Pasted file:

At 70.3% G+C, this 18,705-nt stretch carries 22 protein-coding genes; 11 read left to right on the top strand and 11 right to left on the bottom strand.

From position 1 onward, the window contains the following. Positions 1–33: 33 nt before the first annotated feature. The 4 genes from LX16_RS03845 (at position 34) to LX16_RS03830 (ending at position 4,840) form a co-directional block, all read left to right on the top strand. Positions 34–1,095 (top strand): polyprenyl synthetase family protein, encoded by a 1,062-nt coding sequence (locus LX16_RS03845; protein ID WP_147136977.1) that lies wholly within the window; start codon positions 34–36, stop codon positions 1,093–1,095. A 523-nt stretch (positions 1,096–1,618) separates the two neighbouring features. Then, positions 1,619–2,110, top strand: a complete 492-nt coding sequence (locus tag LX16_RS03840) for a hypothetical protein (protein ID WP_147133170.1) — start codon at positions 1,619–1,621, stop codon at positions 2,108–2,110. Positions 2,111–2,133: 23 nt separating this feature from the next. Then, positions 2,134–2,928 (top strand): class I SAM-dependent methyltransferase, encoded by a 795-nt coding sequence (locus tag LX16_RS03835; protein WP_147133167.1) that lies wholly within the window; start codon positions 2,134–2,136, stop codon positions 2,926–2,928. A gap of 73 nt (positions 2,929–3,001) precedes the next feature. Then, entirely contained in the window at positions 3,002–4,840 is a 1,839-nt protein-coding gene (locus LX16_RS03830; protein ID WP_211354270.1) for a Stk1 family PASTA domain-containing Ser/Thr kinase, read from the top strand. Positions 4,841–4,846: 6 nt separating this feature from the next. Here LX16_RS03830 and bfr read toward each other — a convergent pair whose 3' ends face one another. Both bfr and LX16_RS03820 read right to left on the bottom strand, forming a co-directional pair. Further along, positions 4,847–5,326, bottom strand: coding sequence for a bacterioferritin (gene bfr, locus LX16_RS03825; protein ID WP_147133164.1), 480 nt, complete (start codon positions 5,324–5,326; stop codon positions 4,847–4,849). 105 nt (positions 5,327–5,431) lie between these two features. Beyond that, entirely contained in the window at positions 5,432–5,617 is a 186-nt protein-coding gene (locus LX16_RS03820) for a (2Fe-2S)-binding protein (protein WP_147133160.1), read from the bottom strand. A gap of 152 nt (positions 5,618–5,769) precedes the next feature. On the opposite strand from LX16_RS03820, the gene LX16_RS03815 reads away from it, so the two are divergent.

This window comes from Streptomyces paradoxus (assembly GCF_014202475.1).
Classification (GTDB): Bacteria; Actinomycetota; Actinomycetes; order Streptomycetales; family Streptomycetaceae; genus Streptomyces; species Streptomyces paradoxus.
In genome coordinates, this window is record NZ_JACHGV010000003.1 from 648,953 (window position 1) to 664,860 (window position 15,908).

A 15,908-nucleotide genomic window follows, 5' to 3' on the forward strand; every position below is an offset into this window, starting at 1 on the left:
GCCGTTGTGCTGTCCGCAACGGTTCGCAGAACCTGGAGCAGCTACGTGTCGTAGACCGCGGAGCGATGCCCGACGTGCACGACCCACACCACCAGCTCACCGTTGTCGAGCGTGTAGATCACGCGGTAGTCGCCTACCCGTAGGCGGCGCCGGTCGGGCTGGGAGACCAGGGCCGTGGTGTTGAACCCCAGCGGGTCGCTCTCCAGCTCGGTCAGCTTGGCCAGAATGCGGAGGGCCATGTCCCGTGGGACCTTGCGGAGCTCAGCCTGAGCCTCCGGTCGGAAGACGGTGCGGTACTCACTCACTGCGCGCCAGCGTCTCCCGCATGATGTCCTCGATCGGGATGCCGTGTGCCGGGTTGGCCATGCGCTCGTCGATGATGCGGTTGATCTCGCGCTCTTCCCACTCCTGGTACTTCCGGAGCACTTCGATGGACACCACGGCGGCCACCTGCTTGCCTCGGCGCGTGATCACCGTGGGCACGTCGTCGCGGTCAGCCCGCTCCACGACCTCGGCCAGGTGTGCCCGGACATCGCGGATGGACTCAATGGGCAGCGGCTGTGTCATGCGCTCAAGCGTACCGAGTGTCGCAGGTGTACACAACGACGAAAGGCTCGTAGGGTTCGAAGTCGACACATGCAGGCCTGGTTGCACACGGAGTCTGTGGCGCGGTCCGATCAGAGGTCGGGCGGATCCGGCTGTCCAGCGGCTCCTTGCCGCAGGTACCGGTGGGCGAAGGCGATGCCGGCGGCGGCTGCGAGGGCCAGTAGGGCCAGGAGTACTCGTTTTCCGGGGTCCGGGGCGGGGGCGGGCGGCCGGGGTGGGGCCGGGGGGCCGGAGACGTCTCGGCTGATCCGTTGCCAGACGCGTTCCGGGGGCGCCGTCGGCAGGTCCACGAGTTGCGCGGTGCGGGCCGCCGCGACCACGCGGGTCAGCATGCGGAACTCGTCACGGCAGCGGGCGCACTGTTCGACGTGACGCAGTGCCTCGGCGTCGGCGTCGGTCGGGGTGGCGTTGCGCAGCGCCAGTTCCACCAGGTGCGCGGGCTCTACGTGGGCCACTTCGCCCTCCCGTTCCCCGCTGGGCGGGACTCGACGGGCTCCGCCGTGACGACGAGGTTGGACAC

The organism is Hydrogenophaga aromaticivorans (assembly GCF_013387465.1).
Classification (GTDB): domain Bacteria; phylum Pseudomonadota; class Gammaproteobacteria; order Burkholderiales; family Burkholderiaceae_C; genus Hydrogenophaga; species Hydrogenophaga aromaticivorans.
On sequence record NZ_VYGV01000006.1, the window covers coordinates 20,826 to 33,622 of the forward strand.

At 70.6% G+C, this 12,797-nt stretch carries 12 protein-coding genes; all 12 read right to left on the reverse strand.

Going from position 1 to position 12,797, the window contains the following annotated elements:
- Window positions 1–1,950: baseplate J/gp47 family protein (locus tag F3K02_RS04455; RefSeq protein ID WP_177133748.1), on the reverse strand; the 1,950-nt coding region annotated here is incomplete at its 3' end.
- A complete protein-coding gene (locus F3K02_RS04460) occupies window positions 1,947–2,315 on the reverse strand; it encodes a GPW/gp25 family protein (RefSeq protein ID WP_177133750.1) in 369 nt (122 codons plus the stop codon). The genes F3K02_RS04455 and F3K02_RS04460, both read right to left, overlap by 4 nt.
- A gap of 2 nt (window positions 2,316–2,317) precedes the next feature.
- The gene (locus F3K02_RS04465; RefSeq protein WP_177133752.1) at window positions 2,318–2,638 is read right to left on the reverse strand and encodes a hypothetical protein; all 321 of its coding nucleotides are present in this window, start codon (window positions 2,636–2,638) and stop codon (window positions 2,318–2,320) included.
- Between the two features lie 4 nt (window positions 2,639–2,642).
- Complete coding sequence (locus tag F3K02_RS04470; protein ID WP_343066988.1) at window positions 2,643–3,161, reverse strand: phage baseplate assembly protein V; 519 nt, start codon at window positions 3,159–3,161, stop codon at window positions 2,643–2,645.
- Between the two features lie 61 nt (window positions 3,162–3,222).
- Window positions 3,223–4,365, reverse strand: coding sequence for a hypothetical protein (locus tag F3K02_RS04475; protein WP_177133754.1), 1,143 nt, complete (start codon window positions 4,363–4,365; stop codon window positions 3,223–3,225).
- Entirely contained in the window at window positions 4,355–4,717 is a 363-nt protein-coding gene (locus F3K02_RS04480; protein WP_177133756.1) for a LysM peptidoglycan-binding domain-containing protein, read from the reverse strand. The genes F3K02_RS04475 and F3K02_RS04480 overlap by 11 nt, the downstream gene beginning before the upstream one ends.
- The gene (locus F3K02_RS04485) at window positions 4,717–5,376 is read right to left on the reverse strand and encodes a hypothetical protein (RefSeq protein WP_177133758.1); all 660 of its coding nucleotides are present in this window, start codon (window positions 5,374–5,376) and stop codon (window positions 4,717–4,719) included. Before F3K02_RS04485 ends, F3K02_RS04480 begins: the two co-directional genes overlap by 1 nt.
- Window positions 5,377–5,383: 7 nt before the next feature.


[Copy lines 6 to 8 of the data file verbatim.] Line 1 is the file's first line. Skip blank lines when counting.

A 15,908-nucleotide genomic window follows, 5' to 3' on the forward strand; every position below is an offset into this window, starting at 1 on the left:
GCCGTTGTGCTGTCCGCAACGGTTCGCAGAACCTGGAGCAGCTACGTGTCGTAGACCGCGGAGCGATGCCCGACGTGCACGACCCACACCACCAGCTCACCGTTGTCGAGCGTGTAGATCACGCGGTAGTCGCCTACCCGTAGGCGGCGCCGGTCGGGCTGGGAGACCAGGGCCGTGGTGTTGAACCCCAGCGGGTCGCTCTCCAGCTCGGTCAGCTTGGCCAGAATGCGGAGGGCCATGTCCCGTGGGACCTTGCGGAGCTCAGCCTGAGCCTCCGGTCGGAAGACGGTGCGGTACTCACTCACTGCGCGCCAGCGTCTCCCGCATGATGTCCTCGATCGGGATGCCGTGTGCCGGGTTGGCCATGCGCTCGTCGATGATGCGGTTGATCTCGCGCTCTTCCCACTCCTGGTACTTCCGGAGCACTTCGATGGACACCACGGCGGCCACCTGCTTGCCTCGGCGCGTGATCACCGTGGGCACGTCGTCGCGGTCAGCCCGCTCCACGACCTCGGCCAGGTGTGCCCGGACATCGCGGATGGACTCAATGGGCAGCGGCTGTGTCATGCGCTCAAGCGTACCGAGTGTCGCAGGTGTACACAACGACGAAAGGCTCGTAGGGTTCGAAGTCGACACATGCAGGCCTGGTTGCACACGGAGTCTGTGGCGCGGTCCGATCAGAGGTCGGGCGGATCCGGCTGTCCAGCGGCTCCTTGCCGCAGGTACCGGTGGGCGAAGGCGATGCCGGCGGCGGCTGCGAGGGCCAGTAGGGCCAGGAGTACTCGTTTTCCGGGGTCCGGGGCGGGGGCGGGCGGCCGGGGTGGGGCCGGGGGGCCGGAGACGTCTCGGCTGATCCGTTGCCAGACGCGTTCCGGGGGCGCCGTCGGCAGGTCCACGAGTTGCGCGGTGCGGGCCGCCGCGACCACGCGGGTCAGCATGCGGAACTCGTCACGGCAGCGGGCGCACTGTTCGACGTGACGCAGTGCCTCGGCGTCGGCGTCGGTCGGGGTGGCGTTGCGCAGCGCCAGTTCCACCAGGTGCGCGGGCTCTACGTGGGCCACTTCGCCCTCCCGTTCCCCGCTGGGCGGGACTCGACGGGCTCCGCCGTGACGACGAGGTTGGACAC

The organism is Hydrogenophaga aromaticivorans (assembly GCF_013387465.1).